Sunday, January 21, 2007


City delay in fixing crossing signals is causing avoidable deaths and injuries

The AARP survey of dangerous crosswalks was released in August, 2006. It revealed that the length of time of many crossing signals is not long enough to allow everyone, especially the elderly, to cross safely.

So what needs to be done? Well, this isn't rocket science. The timing needs to be adjusted so that it is long enough for everyone to be protected. Maybe there are other things that can or should be done also, but the first thing is to get everyone safely to the other side of the street.

So how many signals have been adjusted? I don't think even one has been fixed. This smells like other situations where the city is only moved to install traffic signals when a sufficient number of people have been killed at an intersection. It's a practice that should be stopped.

In an article in today's Star-Bulletin, Pedestrian deaths to be fought on 3 fronts, the solution the city proposes is described:
Better crossing signals. The city Department of Transportation Services is asking for about $200,000 next year to begin installing countdown indicators at several crosswalk signals in the city.
So ok, a few more people are killed and then the crosswalks are changed to countdown and tell pedestrians what they already know: there isn't enough time for you to get across the street. How dumb.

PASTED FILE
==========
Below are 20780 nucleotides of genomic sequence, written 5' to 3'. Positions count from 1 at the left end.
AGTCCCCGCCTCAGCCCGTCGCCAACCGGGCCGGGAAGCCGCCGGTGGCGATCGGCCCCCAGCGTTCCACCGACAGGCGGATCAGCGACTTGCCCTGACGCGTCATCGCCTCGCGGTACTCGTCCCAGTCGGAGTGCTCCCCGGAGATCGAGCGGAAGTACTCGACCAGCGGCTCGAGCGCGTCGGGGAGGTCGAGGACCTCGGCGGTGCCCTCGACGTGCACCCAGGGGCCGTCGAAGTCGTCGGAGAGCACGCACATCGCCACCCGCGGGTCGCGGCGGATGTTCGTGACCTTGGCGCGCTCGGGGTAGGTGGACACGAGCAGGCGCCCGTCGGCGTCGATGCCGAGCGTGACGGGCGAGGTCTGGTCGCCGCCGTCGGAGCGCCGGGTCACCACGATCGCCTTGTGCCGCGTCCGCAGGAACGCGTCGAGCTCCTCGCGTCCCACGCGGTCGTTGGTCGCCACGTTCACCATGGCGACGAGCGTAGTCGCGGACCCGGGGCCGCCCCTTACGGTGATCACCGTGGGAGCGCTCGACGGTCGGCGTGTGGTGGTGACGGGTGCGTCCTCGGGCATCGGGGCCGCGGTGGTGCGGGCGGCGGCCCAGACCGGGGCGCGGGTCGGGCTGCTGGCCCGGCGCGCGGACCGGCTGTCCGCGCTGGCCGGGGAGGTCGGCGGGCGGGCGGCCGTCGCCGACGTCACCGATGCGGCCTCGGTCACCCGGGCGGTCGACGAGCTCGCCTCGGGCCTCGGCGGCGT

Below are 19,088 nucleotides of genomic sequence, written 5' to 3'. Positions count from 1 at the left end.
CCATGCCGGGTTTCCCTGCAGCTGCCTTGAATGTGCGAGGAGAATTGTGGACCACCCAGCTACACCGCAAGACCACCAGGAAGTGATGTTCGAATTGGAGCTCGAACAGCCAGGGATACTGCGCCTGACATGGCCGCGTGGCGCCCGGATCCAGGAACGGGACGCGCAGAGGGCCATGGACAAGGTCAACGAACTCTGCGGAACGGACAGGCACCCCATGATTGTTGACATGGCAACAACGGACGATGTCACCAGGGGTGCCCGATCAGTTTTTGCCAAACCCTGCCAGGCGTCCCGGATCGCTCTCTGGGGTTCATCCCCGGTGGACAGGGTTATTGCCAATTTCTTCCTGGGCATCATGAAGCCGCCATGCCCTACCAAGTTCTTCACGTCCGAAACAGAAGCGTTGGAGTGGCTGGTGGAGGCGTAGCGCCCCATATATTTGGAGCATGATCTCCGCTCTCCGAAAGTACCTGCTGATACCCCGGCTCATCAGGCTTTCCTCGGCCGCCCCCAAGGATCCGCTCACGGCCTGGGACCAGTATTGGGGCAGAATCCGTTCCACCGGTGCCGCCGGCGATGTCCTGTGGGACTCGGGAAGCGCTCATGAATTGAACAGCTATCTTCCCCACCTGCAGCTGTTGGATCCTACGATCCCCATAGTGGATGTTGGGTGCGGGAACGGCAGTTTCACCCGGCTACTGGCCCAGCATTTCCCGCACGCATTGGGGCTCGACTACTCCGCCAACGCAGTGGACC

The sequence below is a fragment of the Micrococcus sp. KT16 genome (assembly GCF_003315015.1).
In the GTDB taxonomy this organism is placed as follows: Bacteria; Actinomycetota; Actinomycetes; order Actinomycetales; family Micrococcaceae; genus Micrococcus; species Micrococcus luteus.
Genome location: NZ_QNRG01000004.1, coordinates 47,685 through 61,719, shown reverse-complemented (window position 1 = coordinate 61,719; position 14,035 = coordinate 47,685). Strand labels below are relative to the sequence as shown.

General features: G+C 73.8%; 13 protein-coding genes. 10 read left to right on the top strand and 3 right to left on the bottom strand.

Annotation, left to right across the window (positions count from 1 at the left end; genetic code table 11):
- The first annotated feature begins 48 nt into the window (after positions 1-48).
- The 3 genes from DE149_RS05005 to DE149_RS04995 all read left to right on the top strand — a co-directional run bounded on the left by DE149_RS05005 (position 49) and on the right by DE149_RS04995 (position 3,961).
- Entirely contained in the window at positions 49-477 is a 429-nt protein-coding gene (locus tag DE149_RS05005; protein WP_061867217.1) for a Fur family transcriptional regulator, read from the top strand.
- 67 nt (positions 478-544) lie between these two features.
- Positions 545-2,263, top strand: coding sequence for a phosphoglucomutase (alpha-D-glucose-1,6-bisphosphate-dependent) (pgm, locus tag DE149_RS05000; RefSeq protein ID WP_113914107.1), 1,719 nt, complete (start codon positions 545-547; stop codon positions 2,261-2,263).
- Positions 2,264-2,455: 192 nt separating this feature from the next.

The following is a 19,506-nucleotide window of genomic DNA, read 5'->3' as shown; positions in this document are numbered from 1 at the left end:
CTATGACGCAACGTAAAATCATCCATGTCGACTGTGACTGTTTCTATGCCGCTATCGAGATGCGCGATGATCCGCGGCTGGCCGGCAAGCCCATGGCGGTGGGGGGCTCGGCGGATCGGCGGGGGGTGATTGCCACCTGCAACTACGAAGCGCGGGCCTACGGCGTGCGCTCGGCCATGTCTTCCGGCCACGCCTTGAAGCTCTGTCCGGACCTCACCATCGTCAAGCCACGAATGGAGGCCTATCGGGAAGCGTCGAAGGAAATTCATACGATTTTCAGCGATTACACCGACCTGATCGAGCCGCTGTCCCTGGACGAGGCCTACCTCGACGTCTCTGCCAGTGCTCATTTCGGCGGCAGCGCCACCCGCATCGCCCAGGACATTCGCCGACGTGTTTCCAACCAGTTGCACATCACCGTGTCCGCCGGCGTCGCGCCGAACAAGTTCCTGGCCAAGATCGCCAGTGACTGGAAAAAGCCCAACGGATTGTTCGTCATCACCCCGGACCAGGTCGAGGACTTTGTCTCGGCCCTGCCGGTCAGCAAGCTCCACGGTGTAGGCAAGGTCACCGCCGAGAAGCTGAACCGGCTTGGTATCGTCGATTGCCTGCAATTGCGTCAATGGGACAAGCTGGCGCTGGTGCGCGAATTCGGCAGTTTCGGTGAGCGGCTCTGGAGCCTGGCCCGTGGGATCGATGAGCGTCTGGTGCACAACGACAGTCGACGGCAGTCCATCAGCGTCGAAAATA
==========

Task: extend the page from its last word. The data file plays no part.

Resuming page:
Maybe the $200,000 could be spent on installing a second crossing button that would give additional time. Just telling someone they are out of time doesn't help--many people can't walk any faster, or they would. Some people can't see the signals (e.g., the blind). Others can't move their walker any faster than they do already. Someone may drop something and have to pick it up, losing a few seconds. Should these people be exposed to impatient drivers, or a driver in the right lane who can't see through the hulking SUV just to the left?

The city should move immediately to adjust the intersections that the AARP has already identified. Period. No more delays.

Governor Lingle's proposal to increase penalties for drivers who violate traffic laws is fine, except that we can't take comfort in laws when they are not enforced. Once again, the responsibility to protect lives in this case falls on the City and County of Honolulu. The police have to enforce laws that are already on the books or will be passed in the future.

You never see police at intersections, do you? Partly because of this, drivers ignore all sorts of laws. They don't signal for turns, they enter intersections right in front of pedestrians, and they speed through crosswalks. Oh yes...running red lights is a favorite driver sport.

It's not enough to just write about this. The City needs to take action. You can help by calling the mayor's office. His phone is 523-4141 and his email is . Tell him, enough already, fix those crosswalk signals before more people die. And put more police to work at intersections.

It seems there are plenty of drivers here who think that their needs come first. Some of them write letters to the editor blaming pedestrians for interfering with their speedy progress on the streets. No doubt armies of arrogant drivers will testify at the Capitol to oppose proposed new laws. I hope our legislators have the good sense to put the safety of pedestrians first.

Meanwhile, please call or email the mayor, and if you're so inclined, write letters to the editors yourself.


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